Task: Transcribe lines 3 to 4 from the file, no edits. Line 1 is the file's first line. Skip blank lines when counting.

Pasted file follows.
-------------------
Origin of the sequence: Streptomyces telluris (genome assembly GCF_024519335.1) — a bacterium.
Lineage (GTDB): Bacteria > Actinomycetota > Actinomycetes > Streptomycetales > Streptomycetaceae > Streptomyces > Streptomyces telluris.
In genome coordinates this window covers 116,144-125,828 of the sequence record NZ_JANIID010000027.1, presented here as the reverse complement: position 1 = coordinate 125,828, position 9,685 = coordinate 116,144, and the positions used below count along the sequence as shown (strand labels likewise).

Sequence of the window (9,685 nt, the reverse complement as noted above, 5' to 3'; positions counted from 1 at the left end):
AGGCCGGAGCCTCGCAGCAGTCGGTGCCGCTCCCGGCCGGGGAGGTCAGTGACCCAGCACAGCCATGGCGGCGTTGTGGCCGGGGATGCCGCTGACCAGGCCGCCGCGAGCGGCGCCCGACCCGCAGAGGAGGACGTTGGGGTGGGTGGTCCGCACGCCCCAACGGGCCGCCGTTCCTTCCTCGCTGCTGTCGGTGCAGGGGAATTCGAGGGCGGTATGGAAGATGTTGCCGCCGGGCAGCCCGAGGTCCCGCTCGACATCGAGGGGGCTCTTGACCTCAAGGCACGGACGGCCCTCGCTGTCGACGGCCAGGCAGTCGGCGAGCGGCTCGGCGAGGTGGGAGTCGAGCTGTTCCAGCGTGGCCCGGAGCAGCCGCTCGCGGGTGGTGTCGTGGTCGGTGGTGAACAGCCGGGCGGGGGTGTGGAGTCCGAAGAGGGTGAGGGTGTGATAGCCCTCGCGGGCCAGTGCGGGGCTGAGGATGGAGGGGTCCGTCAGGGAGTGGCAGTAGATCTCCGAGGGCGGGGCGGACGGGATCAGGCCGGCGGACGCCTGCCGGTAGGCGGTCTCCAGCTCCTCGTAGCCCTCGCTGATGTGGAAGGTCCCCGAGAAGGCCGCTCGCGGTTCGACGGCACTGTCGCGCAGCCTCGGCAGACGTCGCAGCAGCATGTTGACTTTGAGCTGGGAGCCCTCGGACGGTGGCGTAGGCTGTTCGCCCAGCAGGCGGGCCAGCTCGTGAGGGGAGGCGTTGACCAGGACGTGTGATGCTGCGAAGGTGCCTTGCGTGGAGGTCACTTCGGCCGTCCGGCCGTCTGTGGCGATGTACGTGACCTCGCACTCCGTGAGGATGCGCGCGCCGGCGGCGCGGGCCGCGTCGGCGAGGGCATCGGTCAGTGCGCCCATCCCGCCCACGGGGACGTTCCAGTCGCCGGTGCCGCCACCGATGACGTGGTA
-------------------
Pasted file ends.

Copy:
In genome coordinates this window covers 116,144-125,828 of the sequence record NZ_JANIID010000027.1, presented here as the reverse complement: position 1 = coordinate 125,828, position 9,685 = coordinate 116,144, and the positions used below count along the sequence as shown (strand labels likewise).

Sequence of the window (9,685 nt, the reverse complement as noted above, 5' to 3'; positions counted from 1 at the left end):